The “A” Word

Coming Out of the Non-Gay but Similarly Terrifying Closet

By Andrea Watson | October 23, 2020

I’m not straight either, though-I’m more pansexual (in case you were wondering because I said non-gay up there). That’s one closet I’ve done been out of for a minute, folks. No. This closet’s name is “addict”, a word I have tried to avoid using because I find it degrading. This is a humiliating, dirty, almost taboo label for a person to bear. It’s socially unacceptable and marginalizing. Plus, there’s always the stigma to deal with. However, I have found that while writing my blog I can’t really be transparent with you about any topic without admitting this to myself and to you. Why not just continue to cover it up? Because that would be a lie. And I don’t lie.

Now I’m not going to go into what addiction is, how it comes to be, or how it’s not the addict’s fault (for serious though, it’s not. Check out the science. And here. And here.)

Now watch this video please, it’s only six minutes out of your day.

I don’t want this to be an argument, which is what it would come to if I tried to jump to the defense here. I’ve provided links to all the scienc-y stuff explaining what addiction is and where it comes from. You choose whether or not to read or believe it. I simply want to share with you a bit of my experience with the “A” word.

“What you need to know first is, it hurts. A lot. I am not an addict because I want to be; I’m an addict because I’m an addict”

Andrea Watson

I can’t put it simpler than that. Before I was 10, I had already tried the cold-syrup trip, the Codeine daze, and the methed-up effects of hardcore, old-school Actifed. It was the eighties and my mom desperately wanted to help me. I forgive her.

So at age 10 I was a pill-popper. I started smoking pot when I was 14, soon after my mother died. By sixteen I was into meth. Over the years I have tried cocaine, crack, mushrooms, acid, opium, molly, and others. Today when I say I am an addict, I do not mean I do all of these drugs. The experimentation phase is over for me. The rest has fallen away and today I am a needle-in-my-veins, getting hospitalized for the damage I deal myself, forget-snorting-and-smoking-shoot-it-up-and-let’s-vacuum-the-yard kind of meth addict. This doesn’t mean I actively use. It only means that the addiction is there. It’s real.

In 2018 I was convicted of a felony; possession of a controlled substance. Of course it was meth. I am now on my third year of felony probation. This by itself sucks, but the consequences of my actions and ergo my conviction have been real big pains in my “A” word.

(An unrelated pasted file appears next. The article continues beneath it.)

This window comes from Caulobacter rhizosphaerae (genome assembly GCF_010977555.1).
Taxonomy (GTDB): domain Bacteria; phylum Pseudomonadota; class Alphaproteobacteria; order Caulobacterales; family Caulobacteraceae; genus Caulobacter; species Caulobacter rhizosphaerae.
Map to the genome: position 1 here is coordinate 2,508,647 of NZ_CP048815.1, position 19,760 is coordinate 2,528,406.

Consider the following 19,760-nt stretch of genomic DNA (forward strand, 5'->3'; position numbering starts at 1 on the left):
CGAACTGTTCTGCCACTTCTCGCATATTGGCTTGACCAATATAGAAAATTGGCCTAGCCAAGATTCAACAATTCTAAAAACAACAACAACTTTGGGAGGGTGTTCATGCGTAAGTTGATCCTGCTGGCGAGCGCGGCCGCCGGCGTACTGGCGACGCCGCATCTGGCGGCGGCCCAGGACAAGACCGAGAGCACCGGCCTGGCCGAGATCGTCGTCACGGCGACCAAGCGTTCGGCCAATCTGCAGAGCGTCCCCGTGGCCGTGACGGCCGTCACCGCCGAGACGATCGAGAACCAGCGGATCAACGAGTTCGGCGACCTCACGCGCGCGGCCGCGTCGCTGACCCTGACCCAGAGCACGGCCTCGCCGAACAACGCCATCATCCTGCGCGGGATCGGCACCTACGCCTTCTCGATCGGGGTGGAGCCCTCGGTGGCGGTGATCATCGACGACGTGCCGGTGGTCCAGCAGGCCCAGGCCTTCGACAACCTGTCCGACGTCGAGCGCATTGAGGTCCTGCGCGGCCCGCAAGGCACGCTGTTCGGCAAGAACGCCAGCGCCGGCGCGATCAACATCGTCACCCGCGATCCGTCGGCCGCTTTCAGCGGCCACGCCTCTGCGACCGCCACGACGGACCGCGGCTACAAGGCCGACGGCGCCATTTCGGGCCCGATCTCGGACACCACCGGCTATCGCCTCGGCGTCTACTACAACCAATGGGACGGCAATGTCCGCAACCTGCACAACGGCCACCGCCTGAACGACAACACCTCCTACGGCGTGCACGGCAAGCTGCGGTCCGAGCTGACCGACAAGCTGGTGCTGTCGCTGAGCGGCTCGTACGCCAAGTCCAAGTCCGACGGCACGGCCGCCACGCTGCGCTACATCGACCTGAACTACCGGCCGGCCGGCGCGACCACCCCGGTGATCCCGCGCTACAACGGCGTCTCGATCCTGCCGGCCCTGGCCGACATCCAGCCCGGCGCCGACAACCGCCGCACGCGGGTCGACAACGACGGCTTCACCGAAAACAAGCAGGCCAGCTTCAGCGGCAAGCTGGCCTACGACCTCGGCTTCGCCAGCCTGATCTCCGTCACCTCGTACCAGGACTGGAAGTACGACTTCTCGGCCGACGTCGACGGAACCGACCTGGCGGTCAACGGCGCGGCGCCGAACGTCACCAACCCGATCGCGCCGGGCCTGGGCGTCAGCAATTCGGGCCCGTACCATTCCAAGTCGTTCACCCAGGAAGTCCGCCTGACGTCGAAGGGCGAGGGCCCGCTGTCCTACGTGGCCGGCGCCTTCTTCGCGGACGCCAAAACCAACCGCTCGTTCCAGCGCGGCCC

I can no longer rent a home anywhere I choose, even if I do have the money. My close relationships have been ruined and it is taking a long, hard effort to rebuild them. I can never again be prescribed pain medication because it is in my medical records. I will always be under threat of relapse. My other mental health problems are exacerbated by my addiction. I cannot get a job unless the employer is “felon-friendly”. I can never really trust myself. Maybe that sucks the most of all.

Quitting is always hard, and shooting up is a much bigger monster to battle than anything else I have done. But it is possible. I will never be cured , but I can recover. A lot of addicts say that relapse is all part of recovery and I have found this to be true. I have gone for years at a stretch not using meth. Still, today I’m an addict. To quit you need support. A lot of it. Why not start here? It’s a great resource and has tons of helpful information.

I really wouldn’t wish my addiction on anyone other than possibly my mortal enemy (I know, I have 1 single grudge I hold on to in life. Bad me!) To sum up, what does having an addiction mean? Well, I’ll tell you:

“It means a life of hiding, a life of pain. It means losing; sinking into some black void entirely and being swallowed up as a slave to a substance. It means saying goodbye to your humanity.”

Andrea Watson

And now, my beloved readers, I say goodbye to you until next time. I hope I have done the right thing here by revealing myself to you. Did you know that you help keep me sober? It’s true! You are one of the biggest reasons why I am sober today. So thank you for reading.

Andrea xo

Published by andrea137

Content writer by day, masked and caped Super Lifestyle and wellness blogger by night, painter, author of short story erotica. Craves attention, loves to engage, all around creative

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